Notes and Editorial Reviews
Preludes and Fugues,
op. 7 in B, f, and g.
E, b, and a
Florence Mustric (org)
MSR CLASSICS 1273 (66:01)
In April 1994, Florence Mustric, who has a music master’s in organ performance from the Cleveland Institute of Music, became a major part of
Music Near the Market
. That series of free lunchtime
programs enabled her to showcase Trinity Evangelical Lutheran Church’s world famous Rudolph von Beckerath pipe organ. Known for its warmth of tone, this instrument has a clarity that allows every detail of a piece to be heard distinctly. With more than 3,000 pipes arrayed in 65 ranks, the instrument has tremendous power. On this disc she plays some amazingly intricate music by Marcel Dupré (1886–1971). This French organist, pianist, composer, and teacher was born into the family of an organist in Rouen. When Marcel was 14 years old, famed organ builder Aristide Cavaillé-Coll installed an instrument in the family home. Marcel studied with Charles-Marie Widor at the Paris Conservatory and in 1914, he won the Prix de Rome. In 1926, he was appointed professor of organ performance and improvisation at the Paris Conservatory where one of his pupils was Olivier Messaien. Eight years later he succeeded Widor as organist of St. Sulpice in Paris, a post he held until his death. He wrote the three preludes and fugues of op. 7 in 1914. The first prelude is notably difficult and the third is replete with tremendously fast tempi that involve pedal chords. Both of these pieces were said by Widor to be unplayable and for many years Dupré was the only organist who played them. Because of his virtuosity, Dupré contributed extensively to the development of organ technique. Mustric, who seems very humble about her ability both in the material accompanying the disc and on her website, evidently lets her music speak for her. Her musicianship is magnificent and she plays this most difficult music with seeming ease. Assisting her on all the works she plays here was stop-puller Glen Loeffler. With the immense possibilities of this huge organ, pulling stops to change the colors of the music is also an important job. John Scott has recorded the Dupré preludes and fugues on the organ of St. Paul’s Cathedral in London. His playing is excellent, but the pieces are on two different discs and the sound from 1993 and 1998 tends to be muddy.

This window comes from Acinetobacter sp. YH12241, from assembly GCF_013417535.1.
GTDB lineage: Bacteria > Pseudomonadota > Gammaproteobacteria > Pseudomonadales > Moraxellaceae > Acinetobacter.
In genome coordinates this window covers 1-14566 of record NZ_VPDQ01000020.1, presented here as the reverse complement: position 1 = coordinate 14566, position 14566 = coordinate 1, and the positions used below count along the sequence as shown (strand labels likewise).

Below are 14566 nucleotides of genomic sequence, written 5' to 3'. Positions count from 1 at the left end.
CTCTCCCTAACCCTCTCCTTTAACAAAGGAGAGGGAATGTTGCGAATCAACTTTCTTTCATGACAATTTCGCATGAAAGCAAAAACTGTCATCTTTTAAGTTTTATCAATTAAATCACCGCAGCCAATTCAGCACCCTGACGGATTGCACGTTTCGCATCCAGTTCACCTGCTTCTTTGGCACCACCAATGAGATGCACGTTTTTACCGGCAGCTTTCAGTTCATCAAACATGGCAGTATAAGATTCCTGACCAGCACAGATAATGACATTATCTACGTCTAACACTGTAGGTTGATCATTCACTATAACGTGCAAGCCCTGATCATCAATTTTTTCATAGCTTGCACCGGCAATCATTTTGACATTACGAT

Liège-born César Franck (1822-1890) studied privately in Paris where his teachers included Anton Reicha. Franck became organist and maître de chapelle at the newly consecrated Sainte-Clotilde in 1858. He would hold that post until his death. Soon after hiring him, the parish installed a new three-manual Cavaillé-Coll instrument. His ability as a virtuoso organist helped sell many of his compositions for that organ. In 1872, he became a professor at the Paris Conservatory where his pupils included Vincent d’Indy, Ernest Chausson, and Henri Duparc. It was during the last year of his life that he wrote the three chorals played on this compact disc. The E-Major piece begins calmly but culminates in a joyous finale. The B Minor is meditative but calls the listener to attention with a set of astringent chords before returning to the meditation. The last work on this disc, the G-Minor Choral, opens with a brilliantly played toccata. It is followed with a piquant melody and ends with a luminous finale. Franck called the organ at Sainte-Clotilde his orchestra, hence Mustric’s album title
Symphonies Spectacular and Sublime
. With all the sound possibilities available from the Beckerath organ, Mustric can play music that approaches the symphonic and she renders these three chorals with panache while exploiting the full tonal resources of this magnificent instrument. The sound is a tiny bit dry but it allows a great deal of clarity and the perception of many details that could get lost in a warmer ambiance. There is a most interesting comparison for the Franck work. In 1957 Marcel Dupré made a memorable recording of the Franck Chorals on the Skinner organ at St. Thomas Church in New York City. The sound, of course, is not state of the art, but the performance is unforgettable.
FANFARE: Maria Nockin
Works on This Recording
Chorales (3) for Organ by César Franck
Florence Mustric (Organ)
Written: 1890; France
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